• Let parents stay with baby as long as needed. Encourage patient to call and invite any support they choose.
  • Send patient to a floor without babies for PP recovery
  • Early discharge
  • Prevention of lactation (also milk donation)
  • Offer sleep aids
  • Referral to resources- counseling, local bereavement groups, books, websites.  Go through your hospitals bereavement box, so you know what’s in it.

 

Follow up

  • Call patient- some potential questions beyond “how are you doing?”
    • How are you sleeping?
    • Who is around to help you?
    • Are you eating?
    • How are you spending your days?
    • Services?
    • Have you looked through bereavement box yet?
  • Postpartum visit
    • Plan first morning appt- so pt does have to wait in waiting room with other pregnant patients
    • Plan extra time for appt
    • Be prepared to go over autopsy
    • Discuss birth control or preconception- no judgement on whether it is “too soon”
    • Ask about photos- ask to see if she has some and wants to show
  • Remember due dates- good time to call or send a card
  • Anytime you are reminded of that patient, tell her-call or text her- she would love to know she is not forgotten
  • Attend services if you are invited and can go

 

Fatal diagnosis (if carrying to term)

  • Frequent appointments if pt desires
  • Listen to FHR first thing
  • Plan for longer appointments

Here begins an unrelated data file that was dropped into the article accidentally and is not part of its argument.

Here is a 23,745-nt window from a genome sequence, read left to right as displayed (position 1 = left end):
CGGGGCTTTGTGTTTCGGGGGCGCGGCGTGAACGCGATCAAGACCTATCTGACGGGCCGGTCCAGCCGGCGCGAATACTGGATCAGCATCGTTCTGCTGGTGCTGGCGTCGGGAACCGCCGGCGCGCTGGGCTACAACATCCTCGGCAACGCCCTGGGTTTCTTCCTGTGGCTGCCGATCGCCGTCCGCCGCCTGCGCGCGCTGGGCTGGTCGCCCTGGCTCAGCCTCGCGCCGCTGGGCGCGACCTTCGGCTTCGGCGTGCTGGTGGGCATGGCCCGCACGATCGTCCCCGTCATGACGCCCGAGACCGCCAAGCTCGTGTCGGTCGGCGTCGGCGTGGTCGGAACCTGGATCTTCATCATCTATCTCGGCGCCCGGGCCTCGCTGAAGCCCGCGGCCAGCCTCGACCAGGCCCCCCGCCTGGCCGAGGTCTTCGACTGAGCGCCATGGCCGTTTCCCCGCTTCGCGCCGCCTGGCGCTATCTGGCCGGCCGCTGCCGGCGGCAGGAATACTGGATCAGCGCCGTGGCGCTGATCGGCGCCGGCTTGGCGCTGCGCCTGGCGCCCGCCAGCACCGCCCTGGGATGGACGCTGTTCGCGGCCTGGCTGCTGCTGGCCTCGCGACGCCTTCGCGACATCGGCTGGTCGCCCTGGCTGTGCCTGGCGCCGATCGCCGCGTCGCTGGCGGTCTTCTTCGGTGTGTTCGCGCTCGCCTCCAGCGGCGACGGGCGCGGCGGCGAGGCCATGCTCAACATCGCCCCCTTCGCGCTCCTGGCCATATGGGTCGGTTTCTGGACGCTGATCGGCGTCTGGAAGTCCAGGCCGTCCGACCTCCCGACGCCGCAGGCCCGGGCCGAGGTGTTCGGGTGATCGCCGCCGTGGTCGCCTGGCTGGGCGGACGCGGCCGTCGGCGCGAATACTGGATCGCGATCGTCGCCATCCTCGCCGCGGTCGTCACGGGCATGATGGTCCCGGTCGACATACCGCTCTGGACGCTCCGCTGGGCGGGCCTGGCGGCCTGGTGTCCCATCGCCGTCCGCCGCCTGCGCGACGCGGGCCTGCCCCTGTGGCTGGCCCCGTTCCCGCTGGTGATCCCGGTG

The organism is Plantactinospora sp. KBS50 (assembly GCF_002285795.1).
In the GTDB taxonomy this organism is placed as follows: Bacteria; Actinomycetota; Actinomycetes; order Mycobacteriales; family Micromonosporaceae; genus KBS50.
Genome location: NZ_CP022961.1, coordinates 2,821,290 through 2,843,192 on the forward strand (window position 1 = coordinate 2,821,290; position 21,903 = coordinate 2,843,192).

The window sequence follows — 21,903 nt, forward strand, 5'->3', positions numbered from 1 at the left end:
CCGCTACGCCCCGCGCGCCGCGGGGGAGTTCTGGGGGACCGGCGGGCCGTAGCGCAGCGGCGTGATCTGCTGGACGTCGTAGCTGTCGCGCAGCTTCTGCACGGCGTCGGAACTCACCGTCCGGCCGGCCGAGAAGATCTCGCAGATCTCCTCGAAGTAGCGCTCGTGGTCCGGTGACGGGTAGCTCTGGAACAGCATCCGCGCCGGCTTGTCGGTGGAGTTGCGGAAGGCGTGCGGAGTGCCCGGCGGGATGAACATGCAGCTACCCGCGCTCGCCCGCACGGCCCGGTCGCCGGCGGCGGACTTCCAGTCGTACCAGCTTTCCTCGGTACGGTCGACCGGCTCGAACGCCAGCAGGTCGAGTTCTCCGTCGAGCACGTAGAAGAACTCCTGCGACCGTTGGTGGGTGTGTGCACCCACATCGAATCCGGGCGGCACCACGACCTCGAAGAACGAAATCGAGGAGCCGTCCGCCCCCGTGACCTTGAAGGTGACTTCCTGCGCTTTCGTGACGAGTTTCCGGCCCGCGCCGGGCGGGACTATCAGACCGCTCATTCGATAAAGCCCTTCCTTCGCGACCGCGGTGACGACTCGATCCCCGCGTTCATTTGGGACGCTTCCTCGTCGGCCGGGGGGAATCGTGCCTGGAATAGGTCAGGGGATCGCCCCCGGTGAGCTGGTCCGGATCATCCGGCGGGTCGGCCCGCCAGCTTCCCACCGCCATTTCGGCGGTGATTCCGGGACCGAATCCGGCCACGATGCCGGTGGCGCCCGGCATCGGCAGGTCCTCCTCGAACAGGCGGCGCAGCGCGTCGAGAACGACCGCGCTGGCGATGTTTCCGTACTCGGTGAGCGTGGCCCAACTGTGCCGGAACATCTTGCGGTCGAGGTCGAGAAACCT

• Consider frequent ultrasound if pt desires
  • Help patient with birth plan
  • Coordinate care with specialists- NICU, pediatric specialists to discuss immediate care of baby
  • Encourage special plans- blanket, outfit, photographer for baby
  • Discuss logistics- funeral home, cremation, burial
  • Connect- give resources
  • Help patient celebrate pregnancy

 

Subsequent Pregnancy

  • may need more frequent appointments, reassurance of FHR
  • If previous stillbirth- testing (level II, NSTs, early delivery)

 

Miscarriage (also applicable with fatal diagnosis choosing to terminate)

  • Say “I’m sorry”
  • It’s ok to cry
  • Discuss logistics- expectant management, miso, D&C, D&E
  • Discuss “why” (most common known cause- chromosomal, but often we have no idea why…)
  • Listen
  • Discuss future fertility if patient desires
  • Call patient for emotional follow up (“just wanted you to know I’ve been thinking about you)
  • Referral if indicated (recurrent pregnancy loss, genetics)

What am I missing?

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The Rollercoaster

I have spent the last two weeks preparing for my baby to die.  It was the most concrete thing I could hold onto.  I knew the facts.  Baby’s kidneys are damaged, leading to low fluid which will cause either stillbirth or the lungs inability to work after birth.  I know what stillbirth is; I see how people cope.  All my research showed such a poor prognosis, that I couldn’t imagine another outcome.